Trust your instincts and remain cautious and a low FP rate in AVC doesnt mean users can rely on their AV and a high FP rate doesnt mean the AV is more likley to cause damadge. It may give an indication of quality control, but a FP can still seep through good quality control and cause problems
     
  21. Pedro

    Pedro Registered Member

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    It's always difficult to settle on this ranking criteria, so i don't think i can actually criticize IBK for that.

    But i do think that, when you observe percentages rather than absolute values, you get a much more meaningful perspective. Perhaps then it's easier to rank them?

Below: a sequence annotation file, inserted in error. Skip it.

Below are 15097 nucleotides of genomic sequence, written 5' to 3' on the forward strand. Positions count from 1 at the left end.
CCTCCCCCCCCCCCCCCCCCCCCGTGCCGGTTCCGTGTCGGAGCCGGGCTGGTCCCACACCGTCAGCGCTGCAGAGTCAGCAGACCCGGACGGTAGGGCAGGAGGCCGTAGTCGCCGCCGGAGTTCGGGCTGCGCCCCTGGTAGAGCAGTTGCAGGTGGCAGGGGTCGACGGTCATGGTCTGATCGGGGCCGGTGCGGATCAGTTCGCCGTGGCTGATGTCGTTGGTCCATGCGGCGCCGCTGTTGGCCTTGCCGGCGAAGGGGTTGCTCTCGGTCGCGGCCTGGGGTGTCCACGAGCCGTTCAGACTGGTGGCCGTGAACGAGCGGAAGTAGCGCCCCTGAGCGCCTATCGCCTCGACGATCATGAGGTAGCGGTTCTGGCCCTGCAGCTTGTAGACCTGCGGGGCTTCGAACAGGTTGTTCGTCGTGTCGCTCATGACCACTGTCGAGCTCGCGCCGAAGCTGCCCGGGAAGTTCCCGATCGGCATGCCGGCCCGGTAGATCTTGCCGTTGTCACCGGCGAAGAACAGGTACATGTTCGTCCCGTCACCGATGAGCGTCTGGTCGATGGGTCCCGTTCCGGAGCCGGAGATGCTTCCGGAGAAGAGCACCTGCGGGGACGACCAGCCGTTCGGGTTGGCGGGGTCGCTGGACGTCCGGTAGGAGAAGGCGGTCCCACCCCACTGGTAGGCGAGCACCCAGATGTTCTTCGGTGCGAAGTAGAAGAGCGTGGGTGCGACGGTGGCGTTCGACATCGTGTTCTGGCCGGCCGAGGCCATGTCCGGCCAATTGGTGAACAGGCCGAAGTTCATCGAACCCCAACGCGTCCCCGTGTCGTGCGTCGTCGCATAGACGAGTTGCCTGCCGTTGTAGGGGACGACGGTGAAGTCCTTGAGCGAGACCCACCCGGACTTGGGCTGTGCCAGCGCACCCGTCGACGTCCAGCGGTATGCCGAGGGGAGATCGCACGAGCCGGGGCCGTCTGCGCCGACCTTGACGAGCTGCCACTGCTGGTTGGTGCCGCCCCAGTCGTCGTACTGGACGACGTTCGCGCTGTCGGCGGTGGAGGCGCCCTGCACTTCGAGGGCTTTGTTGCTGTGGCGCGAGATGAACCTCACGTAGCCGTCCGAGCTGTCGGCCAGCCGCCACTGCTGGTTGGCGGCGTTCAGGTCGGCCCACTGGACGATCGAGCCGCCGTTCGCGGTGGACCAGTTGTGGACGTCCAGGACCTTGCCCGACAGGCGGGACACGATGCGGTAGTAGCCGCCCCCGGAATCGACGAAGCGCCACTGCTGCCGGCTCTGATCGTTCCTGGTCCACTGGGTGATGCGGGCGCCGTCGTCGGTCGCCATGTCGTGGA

22. Sportscubs1272

    Sportscubs1272 Registered Member

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    I believe AV-Comparatives should have a follow up test on how fast a company fixes the false positives and the severity of them.
     
  23. maddawgz

    maddawgz Registered Member

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    Antivir up there again :D
     
  24. acr1965

    acr1965 Registered Member

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    So they rate advanced+, advanced, etc respective of how the av's did against each other?
     
  25. dw2108

    dw2108 Registered Member

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    Will Twister and Rising AV WITHOUT HIPS enabled, jump into testing?

    Dave